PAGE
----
Closing the book on the book?
Women entrepreneurs are my day job. I council them, I console them, I cheer their successes and commiserate their failures. I listen to them. And in the end, I sell them space in a trade show.
I’m really good at my job. Because I was them. Once.
Last April, after a long, dry spell of no productions, slumping book sales, no income, and few prospects on the horizon I was forced to take a personal inventory of my self-employed artistic aspirations. Add in the shifting state of the publishing and filmmaking industries, my credit card balance, and all my other bills. My future, I had to admit, looked bleak. So I did what I had to do.
I found regular employment. I now commute wearing J. Crew separates, attend staff meetings, and watch Monday morning motivational videos. Weirdly, I kind of dig all this. I also get out to other trade shows and business events, and that’s where I often find myself scribbling down any funny tidbits of overheard banter (because you just never know when those gems might come in handy) (guess I’m still writer at heart).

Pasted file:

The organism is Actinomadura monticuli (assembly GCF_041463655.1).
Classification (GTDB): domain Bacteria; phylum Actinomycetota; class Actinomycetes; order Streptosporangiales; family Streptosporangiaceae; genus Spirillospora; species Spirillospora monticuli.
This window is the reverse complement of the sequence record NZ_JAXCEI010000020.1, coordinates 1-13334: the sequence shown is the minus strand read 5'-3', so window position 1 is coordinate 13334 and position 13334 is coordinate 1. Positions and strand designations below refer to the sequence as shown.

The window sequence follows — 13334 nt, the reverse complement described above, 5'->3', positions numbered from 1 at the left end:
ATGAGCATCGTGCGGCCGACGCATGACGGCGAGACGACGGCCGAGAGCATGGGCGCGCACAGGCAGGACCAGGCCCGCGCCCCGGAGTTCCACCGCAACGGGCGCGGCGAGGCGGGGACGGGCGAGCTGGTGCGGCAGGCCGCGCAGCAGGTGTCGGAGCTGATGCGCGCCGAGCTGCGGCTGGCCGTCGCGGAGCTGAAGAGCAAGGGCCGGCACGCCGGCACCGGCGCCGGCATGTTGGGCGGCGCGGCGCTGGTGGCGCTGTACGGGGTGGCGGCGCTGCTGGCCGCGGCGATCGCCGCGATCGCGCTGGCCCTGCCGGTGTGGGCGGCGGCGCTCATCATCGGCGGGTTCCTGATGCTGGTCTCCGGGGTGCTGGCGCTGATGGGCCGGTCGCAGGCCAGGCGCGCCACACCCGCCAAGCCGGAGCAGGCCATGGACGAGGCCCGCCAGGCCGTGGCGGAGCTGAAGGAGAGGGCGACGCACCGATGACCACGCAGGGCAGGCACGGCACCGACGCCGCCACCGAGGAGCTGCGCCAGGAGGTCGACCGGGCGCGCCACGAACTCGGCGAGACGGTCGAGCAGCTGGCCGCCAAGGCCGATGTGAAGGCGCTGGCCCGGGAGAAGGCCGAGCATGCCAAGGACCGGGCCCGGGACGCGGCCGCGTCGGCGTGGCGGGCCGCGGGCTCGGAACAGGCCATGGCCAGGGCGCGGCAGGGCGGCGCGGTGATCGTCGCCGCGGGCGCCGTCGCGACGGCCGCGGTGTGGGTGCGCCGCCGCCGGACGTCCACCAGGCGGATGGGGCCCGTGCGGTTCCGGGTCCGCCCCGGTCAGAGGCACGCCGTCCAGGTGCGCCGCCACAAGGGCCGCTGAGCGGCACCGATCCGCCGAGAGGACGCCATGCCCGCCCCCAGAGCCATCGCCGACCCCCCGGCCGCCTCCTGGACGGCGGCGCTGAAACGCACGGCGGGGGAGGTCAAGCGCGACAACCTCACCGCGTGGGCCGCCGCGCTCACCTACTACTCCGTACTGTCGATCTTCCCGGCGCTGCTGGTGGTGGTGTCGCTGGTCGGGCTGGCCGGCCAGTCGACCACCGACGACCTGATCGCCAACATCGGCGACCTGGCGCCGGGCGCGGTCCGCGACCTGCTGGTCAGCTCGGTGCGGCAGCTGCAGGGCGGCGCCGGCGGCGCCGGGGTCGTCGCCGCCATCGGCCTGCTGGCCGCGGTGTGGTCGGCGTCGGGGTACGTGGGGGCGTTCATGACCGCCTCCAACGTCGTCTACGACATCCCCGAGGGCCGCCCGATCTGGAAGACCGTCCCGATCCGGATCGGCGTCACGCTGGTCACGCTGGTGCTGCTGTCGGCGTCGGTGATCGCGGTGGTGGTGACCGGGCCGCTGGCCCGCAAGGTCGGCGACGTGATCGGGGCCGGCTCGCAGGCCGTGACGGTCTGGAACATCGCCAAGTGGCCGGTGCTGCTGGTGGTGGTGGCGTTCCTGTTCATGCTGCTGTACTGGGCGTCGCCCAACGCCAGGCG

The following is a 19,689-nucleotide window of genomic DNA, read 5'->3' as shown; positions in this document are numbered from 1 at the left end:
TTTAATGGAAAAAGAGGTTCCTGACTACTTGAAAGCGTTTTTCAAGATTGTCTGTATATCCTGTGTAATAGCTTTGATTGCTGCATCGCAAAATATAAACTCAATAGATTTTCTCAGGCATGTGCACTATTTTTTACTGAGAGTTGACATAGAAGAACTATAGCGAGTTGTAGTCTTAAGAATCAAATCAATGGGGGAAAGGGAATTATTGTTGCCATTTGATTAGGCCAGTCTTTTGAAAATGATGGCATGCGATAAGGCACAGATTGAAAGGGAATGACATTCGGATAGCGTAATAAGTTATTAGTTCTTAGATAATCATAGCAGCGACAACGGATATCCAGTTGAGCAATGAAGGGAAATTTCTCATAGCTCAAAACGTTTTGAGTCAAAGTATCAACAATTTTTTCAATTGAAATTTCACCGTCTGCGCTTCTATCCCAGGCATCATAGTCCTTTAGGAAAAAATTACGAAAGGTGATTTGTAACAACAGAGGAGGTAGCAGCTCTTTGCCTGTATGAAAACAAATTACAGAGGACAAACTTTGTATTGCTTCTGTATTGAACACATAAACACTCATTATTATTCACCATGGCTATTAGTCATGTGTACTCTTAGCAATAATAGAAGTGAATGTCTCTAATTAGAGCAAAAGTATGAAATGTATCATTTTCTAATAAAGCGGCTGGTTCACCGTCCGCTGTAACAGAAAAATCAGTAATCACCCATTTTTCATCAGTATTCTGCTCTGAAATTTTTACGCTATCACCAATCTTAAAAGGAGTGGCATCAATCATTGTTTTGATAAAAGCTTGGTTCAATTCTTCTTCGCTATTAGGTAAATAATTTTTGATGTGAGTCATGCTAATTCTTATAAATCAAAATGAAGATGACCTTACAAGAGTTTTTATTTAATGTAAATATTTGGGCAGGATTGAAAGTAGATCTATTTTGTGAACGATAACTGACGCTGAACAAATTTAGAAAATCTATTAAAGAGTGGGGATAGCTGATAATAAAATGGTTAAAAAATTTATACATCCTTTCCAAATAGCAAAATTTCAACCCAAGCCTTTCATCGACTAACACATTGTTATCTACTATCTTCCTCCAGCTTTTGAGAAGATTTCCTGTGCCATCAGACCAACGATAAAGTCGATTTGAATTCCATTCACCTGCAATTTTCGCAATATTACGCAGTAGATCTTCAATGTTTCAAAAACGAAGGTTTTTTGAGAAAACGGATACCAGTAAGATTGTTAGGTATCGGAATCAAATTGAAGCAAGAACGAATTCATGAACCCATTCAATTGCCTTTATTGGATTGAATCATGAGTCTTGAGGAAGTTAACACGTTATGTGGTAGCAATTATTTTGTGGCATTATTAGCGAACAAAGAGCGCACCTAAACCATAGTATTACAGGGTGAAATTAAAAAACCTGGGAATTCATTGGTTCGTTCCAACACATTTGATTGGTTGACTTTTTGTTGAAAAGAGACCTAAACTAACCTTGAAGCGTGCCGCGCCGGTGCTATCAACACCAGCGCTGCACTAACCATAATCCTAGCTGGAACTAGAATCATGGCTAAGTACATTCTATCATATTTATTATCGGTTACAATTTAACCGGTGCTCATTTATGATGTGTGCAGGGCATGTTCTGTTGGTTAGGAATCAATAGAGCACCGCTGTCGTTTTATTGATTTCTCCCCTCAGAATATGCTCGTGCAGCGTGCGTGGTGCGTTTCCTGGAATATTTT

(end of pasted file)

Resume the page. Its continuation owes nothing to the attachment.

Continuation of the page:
Yet there’s no more of the freestyle, cowboying, shoot-for-the-stars-or-die-trying bravado left in me. Writing professionally is something that I used to do. I’m making decent wages now. Less than I made in my production/publishing gigs, but more overall.
Do I miss my old feast-or-famine artist’s life?
The truth is yes. Sometimes I do. In those moments, just like magic, my office line rings and I’m catapulted into another woman’s uncertain future. I council, I console, I cheer, and I listen…. because even if I’m not traveling her path anymore, I still relate to her. I just don’t want to be her anymore.
After taking the last two decades to pursue creative ambitions, is it wrong to want security?